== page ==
Last month, the MTA re-opened the 39th Avenue station in Astoria after a nearly seven-month closure that inconvenienced residents and hurt businesses. Touted as part of its modernization plan along several N/W stations in the neighborhood, the upgrades at the newly dubbed 39th Avenue-Dutch Kills station included new staircases, rehabbed mezzanines and platforms, security cameras, digital signage and specially commissioned glass panel artwork.

But for accessibility advocates and many members of the community, the project failed to include one critically-needed improvement: elevator access.

“Any time the MTA is spending time and money on renovations, they need to make it accessible for everybody,” said Colin Wright, a senior advocacy associate at Transit Center, an organization that works on improving public transportation across U.S. cities.

Another Astoria station that underwent renovations but did not include an elevator, the 30th Avenue station, was one of 50 stations that Transit Center urged the MTA to prioritize for elevator access.

Among the factors the organization considered was the proximity of a hospital, Mount Sinai Queens, and the number of Access-a-Ride trips — information that would have also been available to the MTA during its planning phase.

Late last month, a mother who was carrying her baby was found dead in the 7th Avenue B/D/E station after apparently falling down a flight of stairs.

While the cause of death has not been determined, accessibility advocates have used the incident to highlight the fact that about 75% of the MTA’s 472 subway stations do not have elevators.

“Astoria is a particularly sore spot,” Wright said, adding that the community was forced to suffer through months-long station closures for a station that is still not accessible.

Of the five stations targeted for major renovations in Astoria, only one, at Astoria Boulevard, will be getting elevators. Work on that project, which is set to begin in March and last until December, calls for the installation of four elevators. The 30th Avenue and 36th Avenue stations reopened last June after a nine-month closure.

The renovations in Astoria were originally rolled out under a program created by the MTA and Governor Cuomo called the Enhanced Station Initiative. The program was heavily criticized for focusing on what many viewed as cosmetic changes. Last year, it was announced that the Enhanced Station Initiative, which was given a nearly $1 billion budget, eventually ran out of money. Only 19 of the 32 targeted stations were completed.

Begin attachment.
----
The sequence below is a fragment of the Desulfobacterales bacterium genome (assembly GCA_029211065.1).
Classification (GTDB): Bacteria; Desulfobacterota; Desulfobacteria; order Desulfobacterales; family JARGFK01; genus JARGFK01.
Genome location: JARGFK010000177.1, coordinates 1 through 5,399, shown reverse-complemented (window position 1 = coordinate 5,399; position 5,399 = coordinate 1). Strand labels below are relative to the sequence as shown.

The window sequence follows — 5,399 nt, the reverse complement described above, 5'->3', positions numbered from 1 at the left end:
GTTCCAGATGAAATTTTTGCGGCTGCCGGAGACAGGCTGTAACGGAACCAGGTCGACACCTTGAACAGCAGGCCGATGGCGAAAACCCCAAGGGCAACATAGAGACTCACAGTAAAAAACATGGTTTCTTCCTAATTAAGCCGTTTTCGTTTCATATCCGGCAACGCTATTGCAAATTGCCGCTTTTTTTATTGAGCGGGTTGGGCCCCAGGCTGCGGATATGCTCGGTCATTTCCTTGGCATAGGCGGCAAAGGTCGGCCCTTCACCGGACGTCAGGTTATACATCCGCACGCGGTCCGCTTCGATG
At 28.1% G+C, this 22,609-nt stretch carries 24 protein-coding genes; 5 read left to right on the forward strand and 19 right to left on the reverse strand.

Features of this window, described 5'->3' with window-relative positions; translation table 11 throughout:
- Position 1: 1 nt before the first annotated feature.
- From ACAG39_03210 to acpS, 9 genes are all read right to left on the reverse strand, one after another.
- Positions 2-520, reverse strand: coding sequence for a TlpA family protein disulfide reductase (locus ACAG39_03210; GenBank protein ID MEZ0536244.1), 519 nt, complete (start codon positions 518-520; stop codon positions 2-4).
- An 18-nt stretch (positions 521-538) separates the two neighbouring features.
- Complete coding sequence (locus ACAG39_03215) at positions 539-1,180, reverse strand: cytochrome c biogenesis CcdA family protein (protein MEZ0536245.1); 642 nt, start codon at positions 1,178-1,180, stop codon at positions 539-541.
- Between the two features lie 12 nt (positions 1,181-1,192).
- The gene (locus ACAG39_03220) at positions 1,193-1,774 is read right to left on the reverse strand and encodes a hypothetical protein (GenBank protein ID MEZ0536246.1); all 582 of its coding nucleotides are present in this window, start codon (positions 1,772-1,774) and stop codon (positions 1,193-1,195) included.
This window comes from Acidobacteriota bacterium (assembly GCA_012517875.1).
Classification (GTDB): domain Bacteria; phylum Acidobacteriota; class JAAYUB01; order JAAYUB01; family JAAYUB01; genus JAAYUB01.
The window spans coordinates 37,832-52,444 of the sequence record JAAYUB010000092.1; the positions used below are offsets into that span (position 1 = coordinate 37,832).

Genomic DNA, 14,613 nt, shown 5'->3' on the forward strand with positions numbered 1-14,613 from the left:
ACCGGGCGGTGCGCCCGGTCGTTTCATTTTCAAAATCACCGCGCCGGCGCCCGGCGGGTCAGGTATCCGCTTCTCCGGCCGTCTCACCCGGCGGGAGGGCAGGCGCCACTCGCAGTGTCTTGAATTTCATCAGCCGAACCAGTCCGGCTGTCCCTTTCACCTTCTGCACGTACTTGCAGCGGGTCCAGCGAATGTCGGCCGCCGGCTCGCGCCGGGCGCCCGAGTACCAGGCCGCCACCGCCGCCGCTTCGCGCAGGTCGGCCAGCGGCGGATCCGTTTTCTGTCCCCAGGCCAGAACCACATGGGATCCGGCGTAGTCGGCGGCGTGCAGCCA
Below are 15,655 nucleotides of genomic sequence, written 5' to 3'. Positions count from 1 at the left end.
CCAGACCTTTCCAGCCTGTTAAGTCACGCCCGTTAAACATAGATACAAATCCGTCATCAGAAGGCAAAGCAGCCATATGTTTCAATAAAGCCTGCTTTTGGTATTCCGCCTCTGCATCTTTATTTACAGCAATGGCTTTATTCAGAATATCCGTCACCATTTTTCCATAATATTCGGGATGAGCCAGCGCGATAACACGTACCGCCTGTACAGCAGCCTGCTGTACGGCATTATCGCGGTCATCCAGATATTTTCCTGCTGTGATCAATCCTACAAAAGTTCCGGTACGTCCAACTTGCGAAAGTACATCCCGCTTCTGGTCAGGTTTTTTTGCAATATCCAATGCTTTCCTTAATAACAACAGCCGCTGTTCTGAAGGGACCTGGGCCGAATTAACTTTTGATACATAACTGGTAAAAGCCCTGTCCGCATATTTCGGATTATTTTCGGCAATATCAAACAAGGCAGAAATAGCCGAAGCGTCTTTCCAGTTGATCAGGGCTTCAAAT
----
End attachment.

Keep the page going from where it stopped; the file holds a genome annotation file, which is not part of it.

The need for elevators in a prominent Queens community home to young families as well as disabled and elderly residents has been a longstanding issue. Back in 2017, Astoria residents and accessibility advocates staged a rally calling on the MTA and state to reconsider its plan.

At the time, protesters were told that it was too late and that contracts for the renovation work had already been finalized, said Christine Yearwood, the founder of a group called Up-Stand, which fights for greater accessibility across the city’s transit system, including buses.

It's unclear exactly how much the MTA spent on upgrades at the 39th Avenue station. The MTA did not respond to a request for comment, but a contract awarded for the renovations in 2017 allocated $150 million for work at 30th Avenue, 36th Avenue, Broadway and 39th Avenue.

The agency was scheduled have a public meeting this afternoon to discuss accessibility issues.

At meetings with Astoria residents, the agency has said the age of certain stations prohibited the addition of elevators.

But Wright argued that cities like Chicago and Boston with comparably old transit infrastructure have made far greater strides in accessibility. According to the Active Transportation Alliance, 70 percent of the Chicago Transit Authority’s rail stations are accessible.

Yearwood, who has the support of the Old Astoria Neighborhood Association, said she got interested in transit advocacy after having her first child in 2014 and noticing the logistical and physical hurdles for parents and caregivers who take the subway.

The N/W stations in Astoria are above ground and require going up two flights of stairs.

“It’s physically taxing,” she said. Last year, she gave birth to another child and now often finds herself lugging a stroller in addition to carrying her baby, all the while helping her four-year-old navigate steps.

“You can’t always be holding a baby in one hand and physically lifting the other [child],” she said.

In many ways, she said the push to increase accessibility is about giving everyone, including the elderly and the disabled, a chance to experience all that the city has to offer. She has lived in the New York for 12 years, 10 of those in Astoria.

“I don’t own a car, but I love to get around the city,” she said. “We frequently take the train and go places every weekend and I go on the subway every week. But I don’t know many people who do it to the extent that I do.”

UPDATE: The MTA issued the following statement in response:

We thank those who are advocating on behalf of accessibility, which is a top priority of the agency. It is vital that we fund our capital plan, through congestion pricing and other mechanisms, in order to achieve our goal of having no rider further away than two stops away from an accessible station.

Also, an original version of this story misstated the Astoria station that Transit Center identified as one of the 50 that should be prioritized for accessibility. It also misstated the name of Up-Stand, the transit advocacy group founded by Christine Yearwood.